In the South African market, operators are quickly adopting
the next generation of wireless technology. Many are currently exploring what
network equipment and design will best support LTE and future technology
platforms. Part of this exploration has included trialing integrated base
station antennas, which combine the remote radio unit with the antenna. The
question South African operators (and all wireless operators, really) need to
answer regarding such solutions is, what level of integration is practical?
A fully integrated antenna system weaves one or more RRUs
into the antenna, placing the whole structure into a single enclosure.
Obviously such integration reflects the broader cell site trend of placing the
radio closer to the antenna to reduce signal loss and power consumption. Many
in the industry now agree that moving the radio up the tower is a good idea.
But is fully integrating the RRU with the antenna just as good of an idea?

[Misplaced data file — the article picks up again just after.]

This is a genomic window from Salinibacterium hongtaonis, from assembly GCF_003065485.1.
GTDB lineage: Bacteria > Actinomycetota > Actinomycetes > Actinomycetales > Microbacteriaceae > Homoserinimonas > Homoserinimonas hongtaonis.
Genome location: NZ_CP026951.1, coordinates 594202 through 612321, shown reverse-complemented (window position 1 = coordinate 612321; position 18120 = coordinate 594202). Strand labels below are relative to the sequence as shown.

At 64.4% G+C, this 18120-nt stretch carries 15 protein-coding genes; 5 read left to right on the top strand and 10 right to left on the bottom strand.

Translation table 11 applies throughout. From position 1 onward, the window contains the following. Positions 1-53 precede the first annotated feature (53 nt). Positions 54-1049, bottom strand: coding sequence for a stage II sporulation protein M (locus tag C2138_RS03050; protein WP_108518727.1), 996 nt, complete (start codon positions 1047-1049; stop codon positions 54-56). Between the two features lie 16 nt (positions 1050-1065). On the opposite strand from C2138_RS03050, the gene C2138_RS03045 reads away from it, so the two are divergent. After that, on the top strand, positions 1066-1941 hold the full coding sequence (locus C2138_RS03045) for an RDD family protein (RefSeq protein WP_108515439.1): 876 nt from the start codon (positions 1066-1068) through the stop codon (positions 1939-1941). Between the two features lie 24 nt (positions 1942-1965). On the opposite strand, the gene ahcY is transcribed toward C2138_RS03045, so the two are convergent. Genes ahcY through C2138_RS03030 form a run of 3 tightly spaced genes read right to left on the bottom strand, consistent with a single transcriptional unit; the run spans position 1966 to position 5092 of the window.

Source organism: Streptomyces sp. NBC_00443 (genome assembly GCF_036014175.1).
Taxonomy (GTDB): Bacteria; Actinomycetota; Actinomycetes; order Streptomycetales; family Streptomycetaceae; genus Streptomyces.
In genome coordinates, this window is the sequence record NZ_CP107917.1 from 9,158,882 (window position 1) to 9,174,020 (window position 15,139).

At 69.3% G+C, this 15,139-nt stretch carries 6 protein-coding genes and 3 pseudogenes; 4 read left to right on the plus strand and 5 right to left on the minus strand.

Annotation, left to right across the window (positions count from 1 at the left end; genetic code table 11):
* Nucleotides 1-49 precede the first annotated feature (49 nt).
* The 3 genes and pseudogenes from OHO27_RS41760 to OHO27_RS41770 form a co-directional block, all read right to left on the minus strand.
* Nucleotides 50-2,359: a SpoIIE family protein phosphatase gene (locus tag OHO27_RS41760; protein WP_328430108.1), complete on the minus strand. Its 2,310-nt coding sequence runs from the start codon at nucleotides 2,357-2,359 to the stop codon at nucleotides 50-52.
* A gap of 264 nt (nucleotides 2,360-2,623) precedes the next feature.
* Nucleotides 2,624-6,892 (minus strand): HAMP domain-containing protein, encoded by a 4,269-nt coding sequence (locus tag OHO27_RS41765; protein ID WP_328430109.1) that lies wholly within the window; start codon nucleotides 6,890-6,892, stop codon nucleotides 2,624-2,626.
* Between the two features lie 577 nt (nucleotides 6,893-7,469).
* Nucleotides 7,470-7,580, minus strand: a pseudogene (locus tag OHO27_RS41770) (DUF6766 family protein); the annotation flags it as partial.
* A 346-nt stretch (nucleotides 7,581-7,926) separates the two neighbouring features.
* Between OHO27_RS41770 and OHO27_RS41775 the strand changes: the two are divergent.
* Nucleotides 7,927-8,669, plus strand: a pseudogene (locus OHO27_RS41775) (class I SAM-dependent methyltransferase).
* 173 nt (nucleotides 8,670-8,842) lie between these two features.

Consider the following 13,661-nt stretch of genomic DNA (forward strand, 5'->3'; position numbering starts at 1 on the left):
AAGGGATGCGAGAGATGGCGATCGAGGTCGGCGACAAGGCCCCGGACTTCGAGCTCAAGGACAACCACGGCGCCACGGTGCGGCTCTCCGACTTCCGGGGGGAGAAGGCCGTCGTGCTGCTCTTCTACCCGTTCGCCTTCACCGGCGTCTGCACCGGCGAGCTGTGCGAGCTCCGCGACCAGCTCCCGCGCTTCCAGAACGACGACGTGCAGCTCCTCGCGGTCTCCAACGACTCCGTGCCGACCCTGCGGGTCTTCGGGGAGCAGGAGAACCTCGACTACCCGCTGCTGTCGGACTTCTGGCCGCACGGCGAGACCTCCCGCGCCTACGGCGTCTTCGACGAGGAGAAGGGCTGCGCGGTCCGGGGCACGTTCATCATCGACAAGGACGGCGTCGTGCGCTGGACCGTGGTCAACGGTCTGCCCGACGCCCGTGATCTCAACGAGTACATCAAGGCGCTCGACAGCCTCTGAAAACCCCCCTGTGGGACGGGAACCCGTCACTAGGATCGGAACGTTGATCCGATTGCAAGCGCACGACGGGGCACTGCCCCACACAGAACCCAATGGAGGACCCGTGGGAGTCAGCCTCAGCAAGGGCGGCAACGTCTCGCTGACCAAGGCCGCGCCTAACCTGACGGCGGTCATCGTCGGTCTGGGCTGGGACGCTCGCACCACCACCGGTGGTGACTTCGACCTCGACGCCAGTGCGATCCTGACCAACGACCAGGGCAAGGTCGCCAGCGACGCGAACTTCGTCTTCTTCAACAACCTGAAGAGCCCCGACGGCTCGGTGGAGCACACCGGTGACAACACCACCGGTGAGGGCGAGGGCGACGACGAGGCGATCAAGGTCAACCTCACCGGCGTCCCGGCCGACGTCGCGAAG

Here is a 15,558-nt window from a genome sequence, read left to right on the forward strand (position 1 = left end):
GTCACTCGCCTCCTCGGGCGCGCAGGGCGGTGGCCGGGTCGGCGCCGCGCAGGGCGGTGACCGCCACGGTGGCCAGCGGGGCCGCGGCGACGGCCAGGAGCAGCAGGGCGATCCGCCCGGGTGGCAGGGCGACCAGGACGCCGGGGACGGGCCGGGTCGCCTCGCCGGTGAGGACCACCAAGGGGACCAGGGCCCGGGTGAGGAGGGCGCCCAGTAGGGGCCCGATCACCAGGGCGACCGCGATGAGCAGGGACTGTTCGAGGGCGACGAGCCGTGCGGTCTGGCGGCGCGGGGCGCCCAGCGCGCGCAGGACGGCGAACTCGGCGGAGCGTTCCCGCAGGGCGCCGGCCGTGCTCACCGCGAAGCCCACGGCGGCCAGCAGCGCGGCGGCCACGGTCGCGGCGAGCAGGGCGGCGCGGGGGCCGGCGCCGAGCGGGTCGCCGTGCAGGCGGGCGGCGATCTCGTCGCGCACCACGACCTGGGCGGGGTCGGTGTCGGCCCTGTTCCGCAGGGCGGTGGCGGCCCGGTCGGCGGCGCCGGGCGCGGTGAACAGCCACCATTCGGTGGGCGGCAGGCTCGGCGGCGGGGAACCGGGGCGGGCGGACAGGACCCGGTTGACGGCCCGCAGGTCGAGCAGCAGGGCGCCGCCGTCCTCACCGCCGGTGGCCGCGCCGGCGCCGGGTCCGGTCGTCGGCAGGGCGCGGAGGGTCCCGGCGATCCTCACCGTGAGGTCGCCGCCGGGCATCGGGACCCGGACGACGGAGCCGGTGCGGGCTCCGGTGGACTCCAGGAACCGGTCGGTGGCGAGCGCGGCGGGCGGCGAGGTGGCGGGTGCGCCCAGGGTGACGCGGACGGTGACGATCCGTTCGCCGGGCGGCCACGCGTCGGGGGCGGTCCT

What if there is a maintenance issue such as a lightning
strike that damages the radio equipment? At that point, operators may need to
take the whole integrated unit down for repair. Fully integrated systems do not
provide the flexibility to fix damaged equipment without taking the whole site
down or allow for easy upgrade of the radio units when new technologies need to
Fully integrated antennas remind me a bit of the televisions
that had VHS players integrated in them. If the VHS part broke, you had to take
the whole TV in for repair, losing the ability to watch your favorite shows. Of
course, VHS also became obsolete, and many people were stuck with a TV that had
an outdated, unneeded component. That would be like having an antenna that
works, but an RRU that is becoming or has become outdated.
A tower top design that is less integrated could allow for
the removal of just the elements that are damaged or in need of replacing. For
example, a less integrated antenna system allows for the RRU to be swapped out
without having to remove the antenna. A less integrated antenna system provides
the same advantage of a reduced foot print on the tower, reducing the space
occupied by equipment and therefore reducing the wind loading and leasing
costs. Less integrated systems offer the flexibility for upgrades to the active
or passive components of the systems.
That’s the approach CommScope takes with the Andrew SiteRise
tower top solutions. We focus on standardizing the connections and
pre-assembling the components to optimize performance and provide cost and time
more about the latest evolution of SiteRise.
What do you think? What level of antenna/RRU integration is